Many of the leaders that Aure has interviewed have been involved in numerous recruitment processes throughout their career. Aure wanted to find out how the women experienced the recruitment process from the other side of the table, when they were themselves responsible for recruiting new talents into the business.
“Here they face a dilemma. They describe the recruitment process as gender neutral – that is really important. If they say anything else it may sound like women or minorities have assumed positions in a non-legitimate manner,” she says.
“At the same time, they know that there won’t be more women or more diversity in the company unless they do something with the situation.”
Leaders and those responsible for recruitment solve the dilemma by using a type of semi-neutral, but gender sensitive, recruitment strategy: They find ways to recruit that secure equal opportunities for women and men, without proclaiming gender equality as a criterion in the recruitment process.
“For instance, some of the women I interviewed said that everybody has a tendency to practice homosocial recruitment. This means that you tend to seek out people with whom you can identify. Women who are responsible for recruitment may thus reduce homosocial recruitment among men.”
Aure explains that the leaders understand equality as equal opportunities rather than equal results: It is important that nothing prevents candidates from having equal opportunities, for instance that men who hire other men direct and develop the industry, or that men’s specific experiences are valued higher than women’s.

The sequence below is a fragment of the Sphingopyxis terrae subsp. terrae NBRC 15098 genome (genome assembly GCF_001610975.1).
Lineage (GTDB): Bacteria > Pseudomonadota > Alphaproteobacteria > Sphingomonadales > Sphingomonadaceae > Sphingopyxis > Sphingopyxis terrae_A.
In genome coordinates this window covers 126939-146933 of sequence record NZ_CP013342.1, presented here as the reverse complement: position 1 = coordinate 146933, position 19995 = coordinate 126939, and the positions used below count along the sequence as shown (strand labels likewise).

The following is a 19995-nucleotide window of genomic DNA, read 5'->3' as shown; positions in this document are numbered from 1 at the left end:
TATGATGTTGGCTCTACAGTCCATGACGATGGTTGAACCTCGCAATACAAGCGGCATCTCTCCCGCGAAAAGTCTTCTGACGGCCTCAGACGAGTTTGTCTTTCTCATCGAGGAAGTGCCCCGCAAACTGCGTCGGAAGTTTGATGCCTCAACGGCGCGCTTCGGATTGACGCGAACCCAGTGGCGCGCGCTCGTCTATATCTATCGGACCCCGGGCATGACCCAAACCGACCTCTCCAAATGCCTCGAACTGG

Despite the gender-neutral language, there are elements in the semi-neutral recruitment practice that are similar to feminist policies, according to Aure. She says that the practice allows women to assert themselves.
“Moreover, the leaders speak openly about increased diversity as a goal, and here gender is included as one of the components.”
Self-conserving power structures
Aure did not realise what kind of theoretical approach that could best explain how they understand their own career until after she had spoken to the female leaders: the Bible.
“The idea to use the Bible as a mode of interpretation came when the women described their own career path towards the top as a creation myth. As if God’s – or the company’s’ – providence had led them into their leader position.”
In order to justify their own role and the structures within the organisation, it is almost as if the employees exalt the organisation and its leaders to something divine, according to Aure. They understand the hierarchy within the business as a product of a meritocracy in which people are employed or promoted based on competence and talent.
“If you start asking questions regarding decisions and begin to talk about structures and power, this understanding of the organisation as fair will fall apart. It is therefore important to hold on to the explanation that emphasises meritocratic values,” says Aure.
According to Aure, the theological perspective may thus help us understand why the power structures in the organisation are often self-conserving.
“A theological reading of the organisation brings to light that the leaders conceal hierarchies and structures when they talk about the organisations.”
Furthermore, the companies have provided the leaders with many opportunities, and many have feelings of gratitude and loyalty towards the organisation. They are therefore interested in defending it against criticism,” she adds.
Engineer + leader = masculine
But is it only the women in the petroleum industry that are focused on using a gender-neutral language when talking about their own career?
No, says Maria Dockweiler, gender equality consultant at University of Southern Denmark. Together with researchers Øystein Gullvåg Holter and Lotta Snickare, she has interviewed male leaders in the petroleum industry and asked why and how they became leaders. Their explanation is very similar to the women’s.
“The men build their identity on being ‘competent men’,” says Dockweiler.
Like Aure’s informants, the male leaders’ descriptions of their own career paths are also gender-neutral. Discussing the lack of women as a discrimination issue would imply that the male leaders have an advantage by virtue of their gender. This might mean that they did not get their job exclusively as a result of their competence, Dockweiler explains.